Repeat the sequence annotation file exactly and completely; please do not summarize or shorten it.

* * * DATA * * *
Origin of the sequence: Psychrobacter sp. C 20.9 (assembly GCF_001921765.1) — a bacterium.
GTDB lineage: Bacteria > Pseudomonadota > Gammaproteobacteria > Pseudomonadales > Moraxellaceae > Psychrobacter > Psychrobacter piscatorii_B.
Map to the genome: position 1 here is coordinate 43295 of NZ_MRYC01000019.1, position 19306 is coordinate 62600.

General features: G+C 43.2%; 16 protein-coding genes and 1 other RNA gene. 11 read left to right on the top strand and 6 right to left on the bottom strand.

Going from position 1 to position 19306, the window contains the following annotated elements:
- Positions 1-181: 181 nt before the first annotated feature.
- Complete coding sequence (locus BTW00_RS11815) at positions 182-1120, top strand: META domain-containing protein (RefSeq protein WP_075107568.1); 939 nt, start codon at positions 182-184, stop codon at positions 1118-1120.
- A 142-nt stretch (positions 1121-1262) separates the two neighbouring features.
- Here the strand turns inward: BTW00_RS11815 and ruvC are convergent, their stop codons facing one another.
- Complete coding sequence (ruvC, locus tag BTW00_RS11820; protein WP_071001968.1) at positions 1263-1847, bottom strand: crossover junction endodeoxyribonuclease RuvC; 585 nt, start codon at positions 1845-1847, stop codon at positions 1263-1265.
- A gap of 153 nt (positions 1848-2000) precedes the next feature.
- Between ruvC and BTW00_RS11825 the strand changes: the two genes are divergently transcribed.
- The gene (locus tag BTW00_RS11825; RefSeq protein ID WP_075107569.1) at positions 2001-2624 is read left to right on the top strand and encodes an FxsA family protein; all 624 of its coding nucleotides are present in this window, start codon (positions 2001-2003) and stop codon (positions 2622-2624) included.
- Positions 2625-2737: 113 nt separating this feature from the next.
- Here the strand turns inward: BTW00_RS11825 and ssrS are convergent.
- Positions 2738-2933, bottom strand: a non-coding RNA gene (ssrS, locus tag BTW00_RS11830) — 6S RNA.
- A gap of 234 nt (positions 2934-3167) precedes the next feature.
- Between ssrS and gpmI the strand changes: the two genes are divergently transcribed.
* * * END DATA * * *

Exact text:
Origin of the sequence: Psychrobacter sp. C 20.9 (assembly GCF_001921765.1) — a bacterium.
GTDB lineage: Bacteria > Pseudomonadota > Gammaproteobacteria > Pseudomonadales > Moraxellaceae > Psychrobacter > Psychrobacter piscatorii_B.
Map to the genome: position 1 here is coordinate 43295 of NZ_MRYC01000019.1, position 19306 is coordinate 62600.

General features: G+C 43.2%; 16 protein-coding genes and 1 other RNA gene. 11 read left to right on the top strand and 6 right to left on the bottom strand.

Going from position 1 to position 19306, the window contains the following annotated elements:
- Positions 1-181: 181 nt before the first annotated feature.
- Complete coding sequence (locus BTW00_RS11815) at positions 182-1120, top strand: META domain-containing protein (RefSeq protein WP_075107568.1); 939 nt, start codon at positions 182-184, stop codon at positions 1118-1120.
- A 142-nt stretch (positions 1121-1262) separates the two neighbouring features.
- Here the strand turns inward: BTW00_RS11815 and ruvC are convergent, their stop codons facing one another.
- Complete coding sequence (ruvC, locus tag BTW00_RS11820; protein WP_071001968.1) at positions 1263-1847, bottom strand: crossover junction endodeoxyribonuclease RuvC; 585 nt, start codon at positions 1845-1847, stop codon at positions 1263-1265.
- A gap of 153 nt (positions 1848-2000) precedes the next feature.
- Between ruvC and BTW00_RS11825 the strand changes: the two genes are divergently transcribed.
- The gene (locus tag BTW00_RS11825; RefSeq protein ID WP_075107569.1) at positions 2001-2624 is read left to right on the top strand and encodes an FxsA family protein; all 624 of its coding nucleotides are present in this window, start codon (positions 2001-2003) and stop codon (positions 2622-2624) included.
- Positions 2625-2737: 113 nt separating this feature from the next.
- Here the strand turns inward: BTW00_RS11825 and ssrS are convergent.
- Positions 2738-2933, bottom strand: a non-coding RNA gene (ssrS, locus tag BTW00_RS11830) — 6S RNA.
- A gap of 234 nt (positions 2934-3167) precedes the next feature.
- Between ssrS and gpmI the strand changes: the two genes are divergently transcribed.